A long time ago, my sister- and brother-in-law bought the boys a little plastic earthworm farm. You put vermipods in the little box and then thrill to the xtreme excitement of the life-cycle of an earthworm! Let me summarize it for you: they start as little worms and grow to be bigger worms. Then you throw them in the garden. YESSS! Anyway, I took the thing and fixed cheesecloth over the ventilation holes. You can see the set-up in my kid’s hands below.

In what became a strange daily ritual, I would grab a few milkweed leaves everyday on my way back to my car. And then get sticky white sappy stuff all over my fingers.  Hey! I guess that’s why the call it milkweed. Caterpillars eat and poop a surprising amount. They also grow really fast. If you’re lucky, they’ll form a chrysalis. If you’re even luckier, they’ll emerge from the chrysalis. I prepared my kids for the eventuality that one or all of the caterpillars would die at some point. But the first one to form a chrysalis actually emerged. Here’s a time-lapse that I shot with my GoPro Hero 2, which I set up via WiFi on my Galaxy SIII. Because sedentary higher ed office monkeys need WiFi-enabled action cameras:


If you look carefully, you can see the other caterpillar at lower right coming in and out of the picture. The things moving in the background are our guppies that my son took home as fry from his class last year. They’ve also managed not to die, which is nice.

Here’s my kids with the butterfly in the enclosure on our way out the door to release it:

DSC_4863 This is the former resident of our sunroom resting after a short initial flight. My wife, kids, and I were all pretty excited that this worked out so well. If you’re not a parent, you probably don’t know that most parenting blogs have deep moral lessons; even those that are ostensibly about craft and science projects are written by people who are either home schooling their kids or leading a vacation bible school. I’m doing none of those things, so I’ll just say this was pretty cool. I’m really grateful for all of the information that’s published by the University of Minnesota Monarch Lab on how to do this. I’m still checking the milkweed twice a day for caterpillars, but I’ve been distracted by the pressing needs of building a giant Batman pinata for my son’s birthday. But that’s a different story.

DSC_4869

 

 

The Millennial Numbers Game

I was reading David Brooks’ column on May 5, “The Streamlined Life,” in which he reflects on the results of UCLA survey of incoming college freshmen. An hour or so after I read the column, I was in my university’s gym locker room, overhearing an older professor lamenting the manifest failures of “the current generation.” As a member of Generation X, I hate the Millennials as much as anyone. They’re entitled, inappropriately casual, poor at grammar, and don’t seem all that concerned about maintaining the legacy of Nirvana. Plus, they can type with their thumbs much, much faster than me.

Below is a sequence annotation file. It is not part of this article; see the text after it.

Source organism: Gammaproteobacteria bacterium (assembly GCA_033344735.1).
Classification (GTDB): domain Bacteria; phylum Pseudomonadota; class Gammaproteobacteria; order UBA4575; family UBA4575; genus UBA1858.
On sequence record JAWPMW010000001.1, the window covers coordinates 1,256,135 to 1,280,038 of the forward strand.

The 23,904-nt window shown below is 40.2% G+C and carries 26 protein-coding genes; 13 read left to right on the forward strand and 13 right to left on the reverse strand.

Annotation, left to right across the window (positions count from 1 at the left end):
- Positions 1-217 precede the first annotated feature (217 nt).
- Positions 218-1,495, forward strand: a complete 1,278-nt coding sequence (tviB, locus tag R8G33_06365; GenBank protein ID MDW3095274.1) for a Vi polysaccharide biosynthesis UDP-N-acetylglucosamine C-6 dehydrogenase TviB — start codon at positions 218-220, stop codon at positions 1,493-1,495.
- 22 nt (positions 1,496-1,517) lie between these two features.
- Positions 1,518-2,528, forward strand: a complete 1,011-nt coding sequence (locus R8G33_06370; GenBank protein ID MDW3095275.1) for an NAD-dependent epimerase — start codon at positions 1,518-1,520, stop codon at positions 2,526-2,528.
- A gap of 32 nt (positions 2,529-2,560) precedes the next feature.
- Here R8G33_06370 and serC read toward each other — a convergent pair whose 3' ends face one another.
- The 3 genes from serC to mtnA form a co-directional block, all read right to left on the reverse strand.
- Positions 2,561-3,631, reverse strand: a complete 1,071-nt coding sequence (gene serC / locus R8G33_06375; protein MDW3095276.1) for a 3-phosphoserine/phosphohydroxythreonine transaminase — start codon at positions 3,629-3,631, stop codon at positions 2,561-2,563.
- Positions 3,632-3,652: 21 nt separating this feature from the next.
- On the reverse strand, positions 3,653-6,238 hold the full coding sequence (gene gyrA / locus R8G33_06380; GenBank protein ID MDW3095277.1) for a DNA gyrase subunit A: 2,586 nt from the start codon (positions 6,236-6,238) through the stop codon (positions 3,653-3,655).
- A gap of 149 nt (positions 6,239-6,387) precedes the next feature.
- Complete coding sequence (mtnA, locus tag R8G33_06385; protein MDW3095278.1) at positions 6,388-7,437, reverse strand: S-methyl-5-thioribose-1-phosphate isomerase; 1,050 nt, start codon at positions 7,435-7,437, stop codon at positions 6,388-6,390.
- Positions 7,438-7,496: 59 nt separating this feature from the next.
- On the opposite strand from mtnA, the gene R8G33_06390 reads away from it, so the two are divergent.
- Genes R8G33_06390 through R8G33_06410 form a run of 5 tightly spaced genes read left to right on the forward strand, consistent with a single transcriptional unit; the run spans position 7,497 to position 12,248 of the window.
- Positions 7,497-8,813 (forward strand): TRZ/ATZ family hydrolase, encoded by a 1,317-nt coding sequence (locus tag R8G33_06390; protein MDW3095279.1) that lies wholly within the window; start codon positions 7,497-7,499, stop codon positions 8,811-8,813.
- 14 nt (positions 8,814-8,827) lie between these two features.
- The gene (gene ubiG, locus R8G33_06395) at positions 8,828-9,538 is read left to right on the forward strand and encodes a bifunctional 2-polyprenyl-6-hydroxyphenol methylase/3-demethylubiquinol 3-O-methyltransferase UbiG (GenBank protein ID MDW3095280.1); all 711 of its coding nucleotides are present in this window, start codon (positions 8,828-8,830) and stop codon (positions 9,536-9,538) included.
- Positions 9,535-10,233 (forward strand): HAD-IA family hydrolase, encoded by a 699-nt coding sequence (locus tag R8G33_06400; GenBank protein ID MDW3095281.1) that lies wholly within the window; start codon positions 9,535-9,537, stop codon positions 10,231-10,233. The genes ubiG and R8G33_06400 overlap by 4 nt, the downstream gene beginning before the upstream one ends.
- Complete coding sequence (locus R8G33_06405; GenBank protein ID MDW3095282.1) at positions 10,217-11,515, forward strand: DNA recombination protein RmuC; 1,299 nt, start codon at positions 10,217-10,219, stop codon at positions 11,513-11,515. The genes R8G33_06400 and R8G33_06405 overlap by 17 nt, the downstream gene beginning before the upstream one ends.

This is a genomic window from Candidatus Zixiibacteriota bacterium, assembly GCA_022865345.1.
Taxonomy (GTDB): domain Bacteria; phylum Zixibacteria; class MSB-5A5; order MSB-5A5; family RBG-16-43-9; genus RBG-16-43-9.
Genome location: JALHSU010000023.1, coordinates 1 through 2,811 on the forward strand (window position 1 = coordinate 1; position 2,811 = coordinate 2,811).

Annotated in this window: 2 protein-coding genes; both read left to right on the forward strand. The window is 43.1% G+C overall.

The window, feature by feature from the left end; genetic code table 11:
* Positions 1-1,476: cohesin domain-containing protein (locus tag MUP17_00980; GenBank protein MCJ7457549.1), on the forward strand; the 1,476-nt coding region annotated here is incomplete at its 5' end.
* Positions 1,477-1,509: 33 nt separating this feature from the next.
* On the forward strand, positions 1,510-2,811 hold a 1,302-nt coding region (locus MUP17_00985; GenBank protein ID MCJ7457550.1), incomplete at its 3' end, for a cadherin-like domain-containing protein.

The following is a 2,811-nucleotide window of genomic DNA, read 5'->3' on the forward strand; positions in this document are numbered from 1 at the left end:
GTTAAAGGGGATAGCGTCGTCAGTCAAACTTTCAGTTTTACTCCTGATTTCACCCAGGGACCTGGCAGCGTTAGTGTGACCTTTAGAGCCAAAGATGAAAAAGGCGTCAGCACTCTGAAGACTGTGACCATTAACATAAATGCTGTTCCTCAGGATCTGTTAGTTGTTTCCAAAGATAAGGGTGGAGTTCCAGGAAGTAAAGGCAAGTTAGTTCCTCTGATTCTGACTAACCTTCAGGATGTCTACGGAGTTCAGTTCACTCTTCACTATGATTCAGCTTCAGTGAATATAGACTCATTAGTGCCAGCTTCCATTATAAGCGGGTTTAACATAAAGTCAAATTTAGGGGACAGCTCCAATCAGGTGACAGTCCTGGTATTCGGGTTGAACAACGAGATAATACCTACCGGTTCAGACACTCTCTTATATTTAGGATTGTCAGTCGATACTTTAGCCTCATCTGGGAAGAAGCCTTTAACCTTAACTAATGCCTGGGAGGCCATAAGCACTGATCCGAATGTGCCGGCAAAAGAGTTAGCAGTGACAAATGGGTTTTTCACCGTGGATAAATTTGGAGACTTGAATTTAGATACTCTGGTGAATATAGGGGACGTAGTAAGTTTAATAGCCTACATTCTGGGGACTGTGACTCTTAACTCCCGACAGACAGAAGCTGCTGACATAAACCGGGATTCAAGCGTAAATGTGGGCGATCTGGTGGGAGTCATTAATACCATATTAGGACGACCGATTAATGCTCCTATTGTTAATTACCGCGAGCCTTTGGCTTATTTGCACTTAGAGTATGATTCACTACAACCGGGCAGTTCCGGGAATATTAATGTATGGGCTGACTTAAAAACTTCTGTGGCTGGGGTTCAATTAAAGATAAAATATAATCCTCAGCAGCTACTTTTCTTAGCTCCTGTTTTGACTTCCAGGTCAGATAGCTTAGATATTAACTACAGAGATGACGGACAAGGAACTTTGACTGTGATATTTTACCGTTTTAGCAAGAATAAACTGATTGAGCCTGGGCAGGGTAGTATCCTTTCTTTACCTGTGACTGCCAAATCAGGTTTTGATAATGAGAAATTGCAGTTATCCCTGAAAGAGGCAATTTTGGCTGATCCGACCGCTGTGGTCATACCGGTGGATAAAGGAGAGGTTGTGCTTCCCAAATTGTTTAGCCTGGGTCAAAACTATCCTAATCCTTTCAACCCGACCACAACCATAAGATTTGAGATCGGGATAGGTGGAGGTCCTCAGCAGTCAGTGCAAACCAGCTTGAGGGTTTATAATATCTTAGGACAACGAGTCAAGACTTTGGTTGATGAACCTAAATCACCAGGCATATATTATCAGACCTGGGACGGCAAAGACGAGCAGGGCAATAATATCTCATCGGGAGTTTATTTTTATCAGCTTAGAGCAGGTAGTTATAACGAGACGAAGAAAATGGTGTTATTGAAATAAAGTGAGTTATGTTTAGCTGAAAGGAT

Brooks’ cites the survey’s finding that “affluence…is now tied as students’ top life goal.” I think I was supposed to read that bit, wring my hands with everyone else, and wonder why kids today have such superficial concerns. But I didn’t.  What exactly did we think was going to happen? I don’t know about you, but I live in a world that worships wealthy people. In fact, I can’t think of anything else that we accept as a symbol of success other than wealth. The strength of your ideas, your contributions to society, or even your personal well-being don’t mean a thing if you don’t got that bling. If you’re entering college this year or last, you were born in the mid-90s. They’ve known nothing else but our national love affair with Mark Zuckerberg and Steve Jobs.  Innovators? Maybe. Colossal jerks? Definitely. But we celebrate them and make movies about them because they got to be disgustingly rich.

Millennials may have no real memories of the Clinton years, but I’m sure they remember the last two elections, in which nearly half the voters in the US supported a party that believes the economy should be based on the principle of “I got mine, Jack.” We expect empathy and concern from kids raised in a world where Paul Ryan and Rand Paul aren’t treated as the wild-eyed cranks they are? Since we’re mere years away from having no middle class at all, the student’s outlook is pragmatically black and white: be rich or be poor. And who the hell wants to be poor? Those people can’t even afford iPhones, much less Under Armour. I feel badly for the Millennials –  it’s going to take them a few years before they figure out that the path to wealth began at birth:  the path that led out from a wealthy uterus, on through an affluent birth canal and into prosperous arms meticulously toned by P90x.